Efforts stir to spur voter registration, bipartisan cooperation

Efforts stir to spur voter registration, bipartisan cooperation

Robert Mitchell, who worked for former Michigan Gov. James Blanchard as director of agriculture and chief deputy director of transportation, has spent the past few decades in Washington in the energy sector.

Robert Mitchell (Photo: Bryan Blanken)

It was more than 30 years ago when he saw the dysfunction in Lansing and Washington and came up with an idea to launch a statewide training program for people interested in politics who would learn how to work both sides of the aisle and be better leaders.

He gained the support of Michigan State University back then for his idea and the Michigan Political Leadership Program was born. MPLP is housed at MSU, and more than 600 people have gone through the 10-weekend training program where 24 fellows are chosen each year for it.

He’s on a new mission today to try and replicate MPLP in other states, with a central office in Washington to help elevate the quality of political leadership.

Mitchell, who moved to Washington a few years after MPLP was started, was in Michigan last week talking with leaders from business, foundations and politics about his new venture, the Bipartisan Leadership Project.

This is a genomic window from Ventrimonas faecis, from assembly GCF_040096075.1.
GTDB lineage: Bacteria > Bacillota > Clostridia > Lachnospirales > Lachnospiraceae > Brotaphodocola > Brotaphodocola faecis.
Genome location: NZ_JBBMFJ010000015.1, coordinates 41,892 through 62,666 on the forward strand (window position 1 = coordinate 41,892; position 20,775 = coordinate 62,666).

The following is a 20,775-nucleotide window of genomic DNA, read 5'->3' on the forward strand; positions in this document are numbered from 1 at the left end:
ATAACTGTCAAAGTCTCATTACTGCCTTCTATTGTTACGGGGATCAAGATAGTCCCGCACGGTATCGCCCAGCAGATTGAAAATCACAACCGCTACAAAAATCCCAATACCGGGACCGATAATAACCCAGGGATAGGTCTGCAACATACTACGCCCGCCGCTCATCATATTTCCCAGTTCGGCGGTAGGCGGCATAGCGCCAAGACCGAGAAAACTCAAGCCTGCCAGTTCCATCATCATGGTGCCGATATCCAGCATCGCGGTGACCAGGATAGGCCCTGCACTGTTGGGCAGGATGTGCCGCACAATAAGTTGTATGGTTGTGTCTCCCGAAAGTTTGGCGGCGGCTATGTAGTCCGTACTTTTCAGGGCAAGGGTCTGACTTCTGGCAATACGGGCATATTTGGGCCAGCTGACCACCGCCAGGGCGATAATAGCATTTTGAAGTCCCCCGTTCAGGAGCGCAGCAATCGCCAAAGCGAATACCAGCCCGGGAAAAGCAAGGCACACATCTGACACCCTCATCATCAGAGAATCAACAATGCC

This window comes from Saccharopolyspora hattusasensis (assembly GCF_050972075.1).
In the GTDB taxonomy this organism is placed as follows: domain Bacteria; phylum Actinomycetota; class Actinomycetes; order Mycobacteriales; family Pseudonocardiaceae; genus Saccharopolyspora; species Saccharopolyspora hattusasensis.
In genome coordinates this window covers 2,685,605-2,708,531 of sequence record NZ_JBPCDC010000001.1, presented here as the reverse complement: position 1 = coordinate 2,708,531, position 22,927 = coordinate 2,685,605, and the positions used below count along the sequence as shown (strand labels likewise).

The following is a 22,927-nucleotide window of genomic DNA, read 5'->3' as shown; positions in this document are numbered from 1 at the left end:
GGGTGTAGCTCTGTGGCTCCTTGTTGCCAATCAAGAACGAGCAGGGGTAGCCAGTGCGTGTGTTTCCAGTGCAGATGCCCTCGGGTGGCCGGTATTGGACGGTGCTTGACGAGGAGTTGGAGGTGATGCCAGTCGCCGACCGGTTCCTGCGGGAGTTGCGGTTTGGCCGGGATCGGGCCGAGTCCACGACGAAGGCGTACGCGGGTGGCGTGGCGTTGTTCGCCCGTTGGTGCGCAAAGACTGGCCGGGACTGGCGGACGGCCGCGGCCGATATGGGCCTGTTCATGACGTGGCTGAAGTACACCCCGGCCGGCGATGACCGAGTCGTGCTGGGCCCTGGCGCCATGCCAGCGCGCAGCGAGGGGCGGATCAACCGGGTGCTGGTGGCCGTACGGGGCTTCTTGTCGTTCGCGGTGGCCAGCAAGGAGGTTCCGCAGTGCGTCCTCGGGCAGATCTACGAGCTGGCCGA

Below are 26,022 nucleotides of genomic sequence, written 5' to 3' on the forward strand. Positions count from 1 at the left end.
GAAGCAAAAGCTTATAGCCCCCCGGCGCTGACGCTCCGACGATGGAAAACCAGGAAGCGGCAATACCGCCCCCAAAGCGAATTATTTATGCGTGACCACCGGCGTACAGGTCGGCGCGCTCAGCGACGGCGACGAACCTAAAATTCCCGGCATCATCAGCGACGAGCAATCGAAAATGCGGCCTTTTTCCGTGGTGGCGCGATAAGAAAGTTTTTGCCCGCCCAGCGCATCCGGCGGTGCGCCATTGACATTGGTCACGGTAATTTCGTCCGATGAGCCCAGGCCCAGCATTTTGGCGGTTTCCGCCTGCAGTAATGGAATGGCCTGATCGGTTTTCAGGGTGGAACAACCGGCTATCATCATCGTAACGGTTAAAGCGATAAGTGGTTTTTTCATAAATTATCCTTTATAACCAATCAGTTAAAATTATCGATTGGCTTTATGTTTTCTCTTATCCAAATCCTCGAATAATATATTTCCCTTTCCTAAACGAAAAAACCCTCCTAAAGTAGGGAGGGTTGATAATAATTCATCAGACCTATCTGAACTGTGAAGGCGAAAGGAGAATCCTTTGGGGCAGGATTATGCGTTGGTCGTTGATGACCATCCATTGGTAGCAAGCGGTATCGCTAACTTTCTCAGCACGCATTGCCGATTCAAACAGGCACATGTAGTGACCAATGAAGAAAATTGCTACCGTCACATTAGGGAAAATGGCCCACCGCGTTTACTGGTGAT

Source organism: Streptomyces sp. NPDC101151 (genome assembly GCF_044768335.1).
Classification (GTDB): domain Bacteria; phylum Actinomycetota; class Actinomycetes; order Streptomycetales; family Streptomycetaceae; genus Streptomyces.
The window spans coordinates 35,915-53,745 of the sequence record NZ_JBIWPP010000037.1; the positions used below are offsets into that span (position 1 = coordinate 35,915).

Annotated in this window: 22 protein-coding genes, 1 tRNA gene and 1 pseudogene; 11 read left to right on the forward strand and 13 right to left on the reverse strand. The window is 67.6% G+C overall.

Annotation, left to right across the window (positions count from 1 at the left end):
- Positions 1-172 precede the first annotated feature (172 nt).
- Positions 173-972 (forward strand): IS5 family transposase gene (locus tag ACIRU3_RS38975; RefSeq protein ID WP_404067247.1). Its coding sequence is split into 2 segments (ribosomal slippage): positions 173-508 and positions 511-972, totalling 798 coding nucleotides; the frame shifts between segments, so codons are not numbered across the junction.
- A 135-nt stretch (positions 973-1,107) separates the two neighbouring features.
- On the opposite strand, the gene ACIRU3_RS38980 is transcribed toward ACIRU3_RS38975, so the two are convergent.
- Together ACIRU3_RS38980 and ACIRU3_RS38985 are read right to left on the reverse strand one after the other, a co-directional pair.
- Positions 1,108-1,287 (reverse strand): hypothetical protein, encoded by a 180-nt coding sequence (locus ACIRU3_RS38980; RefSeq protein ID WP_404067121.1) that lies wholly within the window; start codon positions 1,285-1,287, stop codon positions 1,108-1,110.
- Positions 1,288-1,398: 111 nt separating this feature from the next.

“People can just go on complaining about how politicians fight with each other and how government doesn’t work, or they can be proactive and help launch the Bipartisan Leadership Project to equip a new generation of elected officials,” Mitchell said.

He’s been working on his project for two years and created a website, bipartisanleadership.org. The project received seed funding from the Edison Electric Institute and several individuals.

While the new venture will be headquartered in Washington, local offices would also be based in some states, likely affiliated with college campuses. He’s in the process of raising $5 million to get his project up and running.

Kenneth Cockrel Jr., former mayor of Detroit and City Council president, works as a business consultant. He was a member of the inaugural MPLP class 30 years ago and talked with Mitchell. I asked his thoughts.

Former Detroit Mayor and former Detroit City Council President Ken Cockrel Jr.  (Photo: Rashaun Rucker Detroit Free Press)

“I think the logistics of creating and running a national equivalent of MPLP would be hard to manage but I can definitely see the benefit of it if it could be pulled off,” Cockrel said.

“One of the best things about MPLP was that fellows come from a variety of walks of life, ethnic, and political backgrounds. I had Democrats and Republicans in my class and I still consider some of those folks are friends today,” he added.

“I think that willingness (to reach across the aisle) is in short supply right now in state capitals and definitely in Washington, D.C.,” Cockrel said.

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